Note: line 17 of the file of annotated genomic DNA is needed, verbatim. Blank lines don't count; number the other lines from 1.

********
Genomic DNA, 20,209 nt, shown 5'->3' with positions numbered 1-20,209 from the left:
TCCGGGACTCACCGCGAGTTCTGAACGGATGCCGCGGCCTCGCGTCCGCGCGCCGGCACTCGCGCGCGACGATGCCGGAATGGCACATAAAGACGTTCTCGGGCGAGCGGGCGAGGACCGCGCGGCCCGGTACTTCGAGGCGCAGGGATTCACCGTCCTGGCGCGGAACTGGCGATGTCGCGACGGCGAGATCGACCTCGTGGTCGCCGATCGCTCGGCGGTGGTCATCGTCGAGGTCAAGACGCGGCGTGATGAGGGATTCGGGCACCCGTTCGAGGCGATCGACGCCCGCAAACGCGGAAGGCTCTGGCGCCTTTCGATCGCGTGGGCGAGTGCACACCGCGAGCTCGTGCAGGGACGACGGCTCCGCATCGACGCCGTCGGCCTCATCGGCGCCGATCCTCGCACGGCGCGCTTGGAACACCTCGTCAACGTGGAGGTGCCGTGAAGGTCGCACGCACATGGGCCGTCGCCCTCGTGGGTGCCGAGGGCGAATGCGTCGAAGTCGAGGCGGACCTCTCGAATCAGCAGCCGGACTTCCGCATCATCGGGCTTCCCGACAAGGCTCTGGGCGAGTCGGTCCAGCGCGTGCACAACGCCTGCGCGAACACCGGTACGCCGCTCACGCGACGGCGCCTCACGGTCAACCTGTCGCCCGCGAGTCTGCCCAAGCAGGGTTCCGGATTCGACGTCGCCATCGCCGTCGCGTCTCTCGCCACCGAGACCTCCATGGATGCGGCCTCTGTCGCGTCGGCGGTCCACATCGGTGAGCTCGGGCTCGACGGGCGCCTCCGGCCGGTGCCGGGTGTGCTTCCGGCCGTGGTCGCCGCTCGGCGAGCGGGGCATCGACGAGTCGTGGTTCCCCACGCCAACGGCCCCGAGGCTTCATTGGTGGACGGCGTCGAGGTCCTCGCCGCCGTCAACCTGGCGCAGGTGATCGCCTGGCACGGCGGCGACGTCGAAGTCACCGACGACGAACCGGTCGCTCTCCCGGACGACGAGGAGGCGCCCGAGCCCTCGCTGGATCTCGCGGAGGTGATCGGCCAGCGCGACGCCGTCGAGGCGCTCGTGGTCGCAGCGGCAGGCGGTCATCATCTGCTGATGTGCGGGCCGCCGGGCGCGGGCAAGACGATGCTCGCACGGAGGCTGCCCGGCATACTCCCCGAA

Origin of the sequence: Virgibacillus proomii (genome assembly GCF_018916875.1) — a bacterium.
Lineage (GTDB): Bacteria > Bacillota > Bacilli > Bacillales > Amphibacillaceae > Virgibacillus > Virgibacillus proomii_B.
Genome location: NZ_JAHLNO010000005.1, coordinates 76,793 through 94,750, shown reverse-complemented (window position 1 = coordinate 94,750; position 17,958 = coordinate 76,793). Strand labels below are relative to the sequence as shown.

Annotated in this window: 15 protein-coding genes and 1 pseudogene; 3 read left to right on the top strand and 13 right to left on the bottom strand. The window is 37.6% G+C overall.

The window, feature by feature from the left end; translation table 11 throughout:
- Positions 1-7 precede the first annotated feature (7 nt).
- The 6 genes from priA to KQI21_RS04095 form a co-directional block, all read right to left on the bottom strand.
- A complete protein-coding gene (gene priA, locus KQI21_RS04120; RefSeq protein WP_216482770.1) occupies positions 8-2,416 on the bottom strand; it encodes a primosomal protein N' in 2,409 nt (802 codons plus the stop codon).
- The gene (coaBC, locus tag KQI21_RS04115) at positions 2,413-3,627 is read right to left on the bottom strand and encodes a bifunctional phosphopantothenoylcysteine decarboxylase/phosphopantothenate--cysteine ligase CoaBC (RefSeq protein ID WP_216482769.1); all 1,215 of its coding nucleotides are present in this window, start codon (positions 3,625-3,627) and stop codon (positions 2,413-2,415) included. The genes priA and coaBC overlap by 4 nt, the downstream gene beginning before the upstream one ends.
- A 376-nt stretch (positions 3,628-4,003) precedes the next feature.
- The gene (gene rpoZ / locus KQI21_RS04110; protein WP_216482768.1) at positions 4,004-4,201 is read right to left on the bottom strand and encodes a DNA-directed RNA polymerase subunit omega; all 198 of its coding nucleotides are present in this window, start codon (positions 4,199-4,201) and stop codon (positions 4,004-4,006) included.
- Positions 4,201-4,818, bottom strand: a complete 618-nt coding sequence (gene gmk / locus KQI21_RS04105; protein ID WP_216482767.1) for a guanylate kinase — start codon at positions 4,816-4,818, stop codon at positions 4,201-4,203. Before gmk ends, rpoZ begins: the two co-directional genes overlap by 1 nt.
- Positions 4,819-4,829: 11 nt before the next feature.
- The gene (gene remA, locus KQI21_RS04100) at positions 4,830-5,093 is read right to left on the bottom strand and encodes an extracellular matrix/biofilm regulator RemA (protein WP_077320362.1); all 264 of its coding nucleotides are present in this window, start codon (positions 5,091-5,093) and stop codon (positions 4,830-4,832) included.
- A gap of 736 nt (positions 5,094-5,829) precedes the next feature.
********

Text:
- A gap of 736 nt (positions 5,094-5,829) precedes the next feature.